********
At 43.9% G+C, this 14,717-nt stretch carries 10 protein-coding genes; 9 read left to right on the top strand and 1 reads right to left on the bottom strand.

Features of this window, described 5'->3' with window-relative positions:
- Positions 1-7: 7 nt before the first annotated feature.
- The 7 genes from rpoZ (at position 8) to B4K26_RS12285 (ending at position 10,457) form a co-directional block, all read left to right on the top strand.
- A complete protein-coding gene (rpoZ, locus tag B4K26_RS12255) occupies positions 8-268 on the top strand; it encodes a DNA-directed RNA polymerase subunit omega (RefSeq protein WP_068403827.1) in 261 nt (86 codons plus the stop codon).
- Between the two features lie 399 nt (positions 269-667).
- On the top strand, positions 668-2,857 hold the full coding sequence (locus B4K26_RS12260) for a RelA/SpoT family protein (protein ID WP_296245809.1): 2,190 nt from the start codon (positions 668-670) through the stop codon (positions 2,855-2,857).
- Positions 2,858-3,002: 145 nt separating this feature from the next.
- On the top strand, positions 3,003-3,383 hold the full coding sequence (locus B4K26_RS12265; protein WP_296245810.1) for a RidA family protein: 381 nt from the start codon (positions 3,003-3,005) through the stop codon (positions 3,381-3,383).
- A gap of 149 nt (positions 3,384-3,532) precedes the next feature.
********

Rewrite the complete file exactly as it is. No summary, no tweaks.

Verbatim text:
At 43.9% G+C, this 14,717-nt stretch carries 10 protein-coding genes; 9 read left to right on the top strand and 1 reads right to left on the bottom strand.

Features of this window, described 5'->3' with window-relative positions:
- Positions 1-7: 7 nt before the first annotated feature.
- The 7 genes from rpoZ (at position 8) to B4K26_RS12285 (ending at position 10,457) form a co-directional block, all read left to right on the top strand.
- A complete protein-coding gene (rpoZ, locus tag B4K26_RS12255) occupies positions 8-268 on the top strand; it encodes a DNA-directed RNA polymerase subunit omega (RefSeq protein WP_068403827.1) in 261 nt (86 codons plus the stop codon).
- Between the two features lie 399 nt (positions 269-667).
- On the top strand, positions 668-2,857 hold the full coding sequence (locus B4K26_RS12260) for a RelA/SpoT family protein (protein ID WP_296245809.1): 2,190 nt from the start codon (positions 668-670) through the stop codon (positions 2,855-2,857).
- Positions 2,858-3,002: 145 nt separating this feature from the next.
- On the top strand, positions 3,003-3,383 hold the full coding sequence (locus B4K26_RS12265; protein WP_296245810.1) for a RidA family protein: 381 nt from the start codon (positions 3,003-3,005) through the stop codon (positions 3,381-3,383).
- A gap of 149 nt (positions 3,384-3,532) precedes the next feature.